It is crazy to think we are already reaching the end of the year. With three more months left in 2021, there’s still plenty of time for new music to come along and inspire us, uplift us, and make us look forward to the future.
I would be lying if I said that the music that has come out over the last few months has been anything less than plentiful, which bodes well for the remaining weeks of the year.
When thinking about the UK specifically there have been some very strong releases from the beginning of the year up until now. There have been a number of debuts that highlight how much the music scene has been thriving with new artists that continue to show what talent exists in our own backyard.
One of the artists who has been part of this moment is Zimbabwean born British artist S1mba. Hailing from Oxfordshire, where he was based after moving to the UK at aged nine, S1mba has released a number of singles, and one in particular led him to a BRIT nomination earlier this year. Good Time Long Time, the first mixtape from S1mba, perfectly captures his unique artistry.
1883 Magazine spoke to S1mba about his new mixtape, and we discussed everything from moving to the UK, growing up in Oxfordshire, making music, being nominated for a BRIT Award, and much more.
Just going to the beginning, where did your love for music start and how did you get into music?
It started for me when I was very young. I was born in Zimbabwe and when I was around seven or eight [years old] I started learning how to play the marimbas. I moved to England when I was nine [years old] and my dad gave me a little piano, and I realized how similar the piano was to a marimba, and so I just used to play the same sort of melodies that I would play on the marimba, and that’s where my love for music really started. From then on, I just never got off the keyboard and then I started to play in church when I was a bit older and that led me into production and learning how to use recording studios. It was just something that was always growing and growing and then before you know it, I started rapping over my own beats and doing all of that. This is when I was around 14/15, and then around college I started to take it more seriously and was making full on songs. Then when I was around 18 [years old] I started to release music, and it has been going since then.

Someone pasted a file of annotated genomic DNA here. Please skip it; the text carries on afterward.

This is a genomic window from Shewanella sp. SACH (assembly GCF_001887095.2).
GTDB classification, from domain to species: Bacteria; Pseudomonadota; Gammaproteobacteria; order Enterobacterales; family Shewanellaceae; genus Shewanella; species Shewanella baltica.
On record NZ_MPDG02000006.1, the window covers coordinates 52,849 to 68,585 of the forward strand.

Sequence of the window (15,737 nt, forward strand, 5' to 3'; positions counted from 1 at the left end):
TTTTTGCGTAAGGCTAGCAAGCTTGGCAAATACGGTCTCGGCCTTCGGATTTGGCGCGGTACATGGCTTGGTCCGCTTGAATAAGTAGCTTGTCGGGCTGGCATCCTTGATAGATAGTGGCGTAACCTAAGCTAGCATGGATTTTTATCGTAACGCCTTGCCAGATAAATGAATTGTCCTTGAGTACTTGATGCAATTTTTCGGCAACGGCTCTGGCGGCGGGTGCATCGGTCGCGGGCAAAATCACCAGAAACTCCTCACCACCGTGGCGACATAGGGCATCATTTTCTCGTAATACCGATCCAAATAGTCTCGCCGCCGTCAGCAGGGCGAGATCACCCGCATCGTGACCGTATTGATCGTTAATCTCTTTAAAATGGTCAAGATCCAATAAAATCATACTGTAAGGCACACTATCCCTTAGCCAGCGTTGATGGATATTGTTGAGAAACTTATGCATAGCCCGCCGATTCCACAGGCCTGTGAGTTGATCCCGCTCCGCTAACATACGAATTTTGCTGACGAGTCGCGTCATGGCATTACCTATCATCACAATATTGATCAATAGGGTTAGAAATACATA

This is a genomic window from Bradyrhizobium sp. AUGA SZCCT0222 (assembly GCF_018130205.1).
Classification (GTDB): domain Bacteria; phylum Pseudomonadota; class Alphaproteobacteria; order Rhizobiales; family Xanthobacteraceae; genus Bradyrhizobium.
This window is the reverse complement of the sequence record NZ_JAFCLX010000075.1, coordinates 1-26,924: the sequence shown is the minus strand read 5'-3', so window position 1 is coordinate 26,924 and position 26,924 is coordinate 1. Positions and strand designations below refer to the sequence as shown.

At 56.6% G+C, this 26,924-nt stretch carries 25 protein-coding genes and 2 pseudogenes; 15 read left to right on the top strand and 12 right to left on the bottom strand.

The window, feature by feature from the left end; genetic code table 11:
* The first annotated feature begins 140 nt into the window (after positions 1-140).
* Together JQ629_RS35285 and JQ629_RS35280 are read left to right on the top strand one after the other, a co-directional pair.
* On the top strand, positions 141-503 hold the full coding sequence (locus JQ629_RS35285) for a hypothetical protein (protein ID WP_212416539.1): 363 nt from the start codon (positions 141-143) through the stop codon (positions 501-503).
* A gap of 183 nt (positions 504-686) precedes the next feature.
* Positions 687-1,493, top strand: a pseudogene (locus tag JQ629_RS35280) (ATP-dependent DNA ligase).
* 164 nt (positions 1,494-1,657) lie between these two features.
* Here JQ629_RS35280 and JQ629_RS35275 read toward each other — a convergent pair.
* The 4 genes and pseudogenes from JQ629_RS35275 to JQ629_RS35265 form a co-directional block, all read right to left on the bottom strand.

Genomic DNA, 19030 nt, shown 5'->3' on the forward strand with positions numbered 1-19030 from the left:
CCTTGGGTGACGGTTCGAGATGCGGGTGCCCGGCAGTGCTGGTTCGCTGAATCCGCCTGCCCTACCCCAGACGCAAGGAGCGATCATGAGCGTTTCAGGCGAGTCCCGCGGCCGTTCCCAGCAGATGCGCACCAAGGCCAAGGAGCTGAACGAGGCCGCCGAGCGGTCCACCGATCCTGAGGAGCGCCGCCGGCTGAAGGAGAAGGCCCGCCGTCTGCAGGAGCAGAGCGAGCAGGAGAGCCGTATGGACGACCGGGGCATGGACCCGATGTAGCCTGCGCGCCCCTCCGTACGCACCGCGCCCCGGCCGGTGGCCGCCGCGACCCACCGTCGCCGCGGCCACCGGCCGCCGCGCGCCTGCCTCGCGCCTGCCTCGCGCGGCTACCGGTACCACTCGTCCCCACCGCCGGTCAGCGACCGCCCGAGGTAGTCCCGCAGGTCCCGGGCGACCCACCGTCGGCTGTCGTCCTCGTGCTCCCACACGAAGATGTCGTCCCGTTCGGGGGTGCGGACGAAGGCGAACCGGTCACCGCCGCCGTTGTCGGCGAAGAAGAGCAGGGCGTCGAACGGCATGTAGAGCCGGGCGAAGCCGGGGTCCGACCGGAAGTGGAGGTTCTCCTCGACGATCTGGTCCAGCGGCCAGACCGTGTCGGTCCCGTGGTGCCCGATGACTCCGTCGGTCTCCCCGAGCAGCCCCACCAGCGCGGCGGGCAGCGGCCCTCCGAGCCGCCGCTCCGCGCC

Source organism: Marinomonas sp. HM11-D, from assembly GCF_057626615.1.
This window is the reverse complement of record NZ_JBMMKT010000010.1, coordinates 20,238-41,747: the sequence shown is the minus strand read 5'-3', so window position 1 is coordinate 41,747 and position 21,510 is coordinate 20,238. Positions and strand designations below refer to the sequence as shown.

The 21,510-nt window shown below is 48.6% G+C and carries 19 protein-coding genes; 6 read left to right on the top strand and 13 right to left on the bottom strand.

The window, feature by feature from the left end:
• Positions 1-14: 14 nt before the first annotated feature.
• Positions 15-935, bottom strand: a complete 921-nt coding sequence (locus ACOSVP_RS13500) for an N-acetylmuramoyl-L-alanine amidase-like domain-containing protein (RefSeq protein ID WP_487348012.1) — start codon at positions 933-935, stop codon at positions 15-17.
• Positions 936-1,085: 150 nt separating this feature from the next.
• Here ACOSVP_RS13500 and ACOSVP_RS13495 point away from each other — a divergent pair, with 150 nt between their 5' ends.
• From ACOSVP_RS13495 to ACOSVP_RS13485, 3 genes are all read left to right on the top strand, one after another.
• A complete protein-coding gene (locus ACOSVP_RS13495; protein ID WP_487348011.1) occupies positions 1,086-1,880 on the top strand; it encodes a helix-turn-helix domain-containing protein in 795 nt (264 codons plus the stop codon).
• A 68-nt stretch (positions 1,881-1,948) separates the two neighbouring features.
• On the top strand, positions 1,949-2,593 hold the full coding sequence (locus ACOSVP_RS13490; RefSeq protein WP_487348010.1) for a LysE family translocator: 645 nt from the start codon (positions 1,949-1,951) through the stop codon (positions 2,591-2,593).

Having moved to the UK when you were young, what was it like for you in terms of getting to know the music here? What you were listening to and how did that change over the years?
It was crazy for me because I moved to Oxfordshire and it wasn’t very multicultural there. I was the first black kid in my primary school and there were about four black kids in my secondary school, so it took a bit of adjusting. That being said, I feel like because of that, and with me trying to be like everybody that was around me, they were all listening to pop music and listening to rock music and listening to dubstep EDM. So, that is what I started to listen to, and for a while, until secondary school, my music tastes switched completely and I started seeing people like Not3s and all these people coming up doing their thing and I was like, Okay, wow, there is this different type of music that I can get into. Also, that was the first time I went back to Zimbabwe after a while that year, and it just opened my eyes, like, remembering who I am and what it means to be who I am and my identity and everything. When I started to kind of tap back into listening to Zimbabwean music, and listening to other African music, and of course, the UK singer who started this thing, I think it played a big part as well.
So, when did you start making music? What influenced the type of music you were making having had all these varied musical experiences?